H. Milne-Edwards, 1837
The American lobster, Homarus americ-
anus, is one species of lobster found on the
Atlantic coast of North America. Within
North America, it is also known as the north-
ern lobster, Atlantic lobster or Maine lobster.
It thrives in cold, shallow waters where there
are many rocks and other places to hide from
predators and is both solitary and nocturnal.
feeds on fish, small crustaceans, and
The American lobster is found as far south
as North Carolina, and are famously associ-
ated with the colder waters around the Cana-
dian Maritimes, Newfoundland and Labrador,
Maine, Massachusetts, and New Hamp-
shire,. They commonly range from 20 cm
to 60 cm in length and ½ kg to 4 kg in
weight, but have been known to reach
lengths of well over 1 m and weigh as much
as 20 kg or more, making this the heaviest
marine crustacean in the world. An aver-
age adult is about 230 mm (9 inches) long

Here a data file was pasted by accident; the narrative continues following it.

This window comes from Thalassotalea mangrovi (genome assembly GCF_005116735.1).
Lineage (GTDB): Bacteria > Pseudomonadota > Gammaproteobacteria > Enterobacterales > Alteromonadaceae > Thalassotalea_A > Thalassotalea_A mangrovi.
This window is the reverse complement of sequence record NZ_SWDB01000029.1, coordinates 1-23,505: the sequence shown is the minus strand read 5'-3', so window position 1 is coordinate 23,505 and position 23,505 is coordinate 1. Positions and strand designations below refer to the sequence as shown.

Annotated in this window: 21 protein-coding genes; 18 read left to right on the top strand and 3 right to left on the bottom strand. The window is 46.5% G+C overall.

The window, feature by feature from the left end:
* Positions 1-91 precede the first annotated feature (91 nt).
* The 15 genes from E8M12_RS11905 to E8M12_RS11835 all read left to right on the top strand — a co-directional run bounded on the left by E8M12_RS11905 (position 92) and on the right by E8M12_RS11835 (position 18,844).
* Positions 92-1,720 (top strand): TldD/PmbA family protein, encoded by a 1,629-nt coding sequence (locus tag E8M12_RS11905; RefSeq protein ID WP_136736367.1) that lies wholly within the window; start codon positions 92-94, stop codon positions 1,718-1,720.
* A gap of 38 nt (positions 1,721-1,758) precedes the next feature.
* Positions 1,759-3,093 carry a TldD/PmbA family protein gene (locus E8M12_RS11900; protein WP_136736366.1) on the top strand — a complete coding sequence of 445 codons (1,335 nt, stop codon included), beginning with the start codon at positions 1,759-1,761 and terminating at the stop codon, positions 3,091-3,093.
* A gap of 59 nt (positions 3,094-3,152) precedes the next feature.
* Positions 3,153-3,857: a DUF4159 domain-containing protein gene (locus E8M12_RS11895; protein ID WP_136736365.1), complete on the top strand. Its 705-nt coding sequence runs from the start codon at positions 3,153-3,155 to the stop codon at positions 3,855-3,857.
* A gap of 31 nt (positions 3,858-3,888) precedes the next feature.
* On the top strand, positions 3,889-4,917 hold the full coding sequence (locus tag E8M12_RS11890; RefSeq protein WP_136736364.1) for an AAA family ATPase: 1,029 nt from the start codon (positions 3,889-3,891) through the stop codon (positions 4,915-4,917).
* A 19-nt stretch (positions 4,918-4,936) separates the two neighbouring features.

and weighs 700 to 900 g (1½ to 2 pounds).
The adult American lobster’s main natural
predator is the codfish, but other enemies in-
clude haddock, flounder, and other lobsters.
Overfishing of cod in the early 20th century
has allowed the lobster population to grow
American lobsters are invertebrates belong-
ing to the Arthropoda phylum along with in-
sects, spiders, and other creatures having an
exoskeleton in place of a backbone. Lobsters,
crabs, shrimps, copepods, and other similar
species are divided into the Crustacea sub-
phylum because of their flexible shells, differ-
entiating them from hard and brittle-shelled
creatures such as oysters, mussels, and
clams. Lobsters are further placed in the or-
der Decapoda because of their ten feet.
American lobsters are located in the in-
fraorder Astacidea which contains onl